and interest rate prices. Under the supervision of

the Group’s board of directors, the local boards

of directors at each of the Group’s entities, place

trading limits on the level of exposure that can be

taken in relation to overnight and intra-day

market positions, as well as limits in longer

durations. With the exception of specific hedging

arrangements, foreign exchange and interest rate

exposures associated with these derivatives are

normally concluded to hedge outstanding

positions, thereby controlling the variability in

the net cash amounts required to offset market

positions.

(i) Fair value hedges

The Group hedges a proportion of its existing

interest rate risk resulting from any potential

decrease in the fair value of fixed rate availablefor-sale

bonds and any potential increase in the

fair value of deposits denominated both in local

and foreign currencies, using interest rate and

cross currency interest rate swaps. The net fair

value of these swaps at December 31, 2006 was

CHF 193 million negative (2005: CHF 547

million negative) (note 18).

(ii) Cash flow hedges

The Group hedges a proportion of its existing

interest rate risk resulting from any cash flow

variability associated with future interest rate

changes on variable rate assets or liabilities or

unrecognised highly probable forecast

transactions using interest rate swaps. The net

fair value of these swaps at December 31, 2006

was CHF 12 million negative (2005: CHF 27

million negative) (note 18).

(b) Financial risk factors

The Group’s activities expose it to a variety of

financial risks: credit risk, market risk (including

currency risk and interest rate risk) and liquidity

risk. The Group’s overall risk management

policies focus on the unpredictability of financial

markets and seek to minimise potential adverse

effects on the Group’s financial performance,

financial position and cash flows.

(i) Credit risk

The Group takes on exposure to credit risk,

which is the risk that a counterparty will be

unable to pay amounts in full when due.

Impairment provisions are recognised for losses

that have been incurred at the balance sheet date.

Significant changes in the economy, or in the

health of a particular industry segment that

represents a concentration in the Group’s

portfolio, could result in losses that are different

from those provided for at the balance sheet date.

Management therefore carefully manages its

exposure to credit risk.

The Group structures the levels of credit risk it

undertakes by placing limits on the amount of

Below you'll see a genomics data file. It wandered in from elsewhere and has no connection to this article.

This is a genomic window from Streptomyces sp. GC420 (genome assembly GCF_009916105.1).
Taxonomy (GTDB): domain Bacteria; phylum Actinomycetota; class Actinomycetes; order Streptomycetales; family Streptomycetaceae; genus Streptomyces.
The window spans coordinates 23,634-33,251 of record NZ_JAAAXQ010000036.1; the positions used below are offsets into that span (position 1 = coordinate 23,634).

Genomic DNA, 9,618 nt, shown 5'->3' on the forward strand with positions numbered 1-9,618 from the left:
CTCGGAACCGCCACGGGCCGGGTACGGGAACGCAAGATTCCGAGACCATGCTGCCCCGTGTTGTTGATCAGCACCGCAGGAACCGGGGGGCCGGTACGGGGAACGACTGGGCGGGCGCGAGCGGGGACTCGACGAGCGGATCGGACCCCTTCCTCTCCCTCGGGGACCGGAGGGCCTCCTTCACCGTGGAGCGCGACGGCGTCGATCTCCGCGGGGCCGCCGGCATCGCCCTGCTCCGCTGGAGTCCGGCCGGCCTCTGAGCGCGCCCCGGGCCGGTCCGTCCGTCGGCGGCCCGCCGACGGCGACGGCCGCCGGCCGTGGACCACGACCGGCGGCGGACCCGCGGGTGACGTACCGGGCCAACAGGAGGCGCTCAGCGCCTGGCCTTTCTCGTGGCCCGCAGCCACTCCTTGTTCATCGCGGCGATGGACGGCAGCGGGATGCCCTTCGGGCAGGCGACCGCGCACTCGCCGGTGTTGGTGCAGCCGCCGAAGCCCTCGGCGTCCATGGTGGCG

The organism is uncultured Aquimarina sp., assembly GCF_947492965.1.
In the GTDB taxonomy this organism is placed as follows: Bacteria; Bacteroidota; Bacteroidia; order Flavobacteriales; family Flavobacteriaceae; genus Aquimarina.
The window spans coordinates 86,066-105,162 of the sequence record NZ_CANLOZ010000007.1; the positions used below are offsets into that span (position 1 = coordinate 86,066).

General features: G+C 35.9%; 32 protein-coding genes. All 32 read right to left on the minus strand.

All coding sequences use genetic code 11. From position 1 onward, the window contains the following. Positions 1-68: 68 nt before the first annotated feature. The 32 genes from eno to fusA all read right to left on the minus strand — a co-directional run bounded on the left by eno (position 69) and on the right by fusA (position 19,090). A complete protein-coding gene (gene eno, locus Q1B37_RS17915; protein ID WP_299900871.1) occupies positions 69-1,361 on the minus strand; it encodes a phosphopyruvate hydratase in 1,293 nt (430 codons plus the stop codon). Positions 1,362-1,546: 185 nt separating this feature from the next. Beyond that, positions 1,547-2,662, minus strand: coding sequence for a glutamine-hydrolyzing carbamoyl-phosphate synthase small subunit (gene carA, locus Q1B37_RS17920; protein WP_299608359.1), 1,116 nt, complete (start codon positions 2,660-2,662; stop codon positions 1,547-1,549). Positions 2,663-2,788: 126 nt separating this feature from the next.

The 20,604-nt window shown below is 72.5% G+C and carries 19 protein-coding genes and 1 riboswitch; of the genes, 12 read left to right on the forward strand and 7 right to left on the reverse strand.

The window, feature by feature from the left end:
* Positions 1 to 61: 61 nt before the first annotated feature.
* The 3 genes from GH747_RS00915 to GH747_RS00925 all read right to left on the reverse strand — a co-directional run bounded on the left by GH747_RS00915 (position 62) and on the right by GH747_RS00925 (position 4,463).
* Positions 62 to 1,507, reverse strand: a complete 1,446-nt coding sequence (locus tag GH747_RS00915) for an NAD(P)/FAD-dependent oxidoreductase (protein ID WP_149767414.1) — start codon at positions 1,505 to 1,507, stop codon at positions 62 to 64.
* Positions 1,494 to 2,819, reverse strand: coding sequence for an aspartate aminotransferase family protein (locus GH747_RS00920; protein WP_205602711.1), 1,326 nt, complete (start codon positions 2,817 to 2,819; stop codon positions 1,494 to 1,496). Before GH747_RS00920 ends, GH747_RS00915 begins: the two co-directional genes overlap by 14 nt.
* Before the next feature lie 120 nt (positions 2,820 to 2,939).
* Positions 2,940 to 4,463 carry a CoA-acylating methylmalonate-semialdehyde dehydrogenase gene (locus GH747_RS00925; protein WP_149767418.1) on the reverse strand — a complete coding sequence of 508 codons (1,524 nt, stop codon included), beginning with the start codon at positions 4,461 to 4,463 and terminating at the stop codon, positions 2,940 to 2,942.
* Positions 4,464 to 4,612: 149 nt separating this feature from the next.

EFG Group


Notes to the Consolidated Financial Statements (continued)

risk accepted in relation to one borrower, or

groups of borrowers, and to geographical and

industry segments. Such risks are monitored on a

revolving basis and are subject to an annual or

more frequent review. The exposure to any one

borrower including banks and brokers is further

restricted by sub limits covering on- and offbalance

sheet exposures, and daily delivery risk

limits in relation to trading items such as forward

foreign exchange contracts. Actual exposures

against limits are monitored on a daily basis.

The Group is active in the corporate, retail,

mortgage and lombard lending markets. Credit

risk is well spread over a diversity of personal and

commercial customers. Exposure to credit risk is

managed through regular analysis of the ability

of borrowers and potential borrowers to meet

interest and capital repayment obligations and by

changing the lending limits where appropriate.

The Group reduces its credit risk associated with

loans and advances to customers by entering into

collateralised arrangements. The types of

collateral that the Group primarily obtains are

cash deposits and other cash equivalents, real

estate, securities, and bank guarantees. The

Group as at December 31, 2006, has 58% (2005:

68%) of the total aggregate amount of the net

loans and advances to customers covered by

collateral.

Economic sector risk concentrations within the

Group’s customer loan portfolio are analysed in

note 19.

1) Derivatives

The Group maintains control limits on net open

derivative positions, that is, the difference

between purchase and sale contracts, by both

amount and term. At any one time, the amount

subject to credit risk is limited to the current fair

value of instruments that are favourable to the

Group (i.e. derivatives with positive fair value),

which in relation to derivatives is only a small

fraction of the contract notional amount used to

express the volume of instruments outstanding.

This credit risk exposure is managed as part of

the overall lending limits with customers,

together with potential exposure from market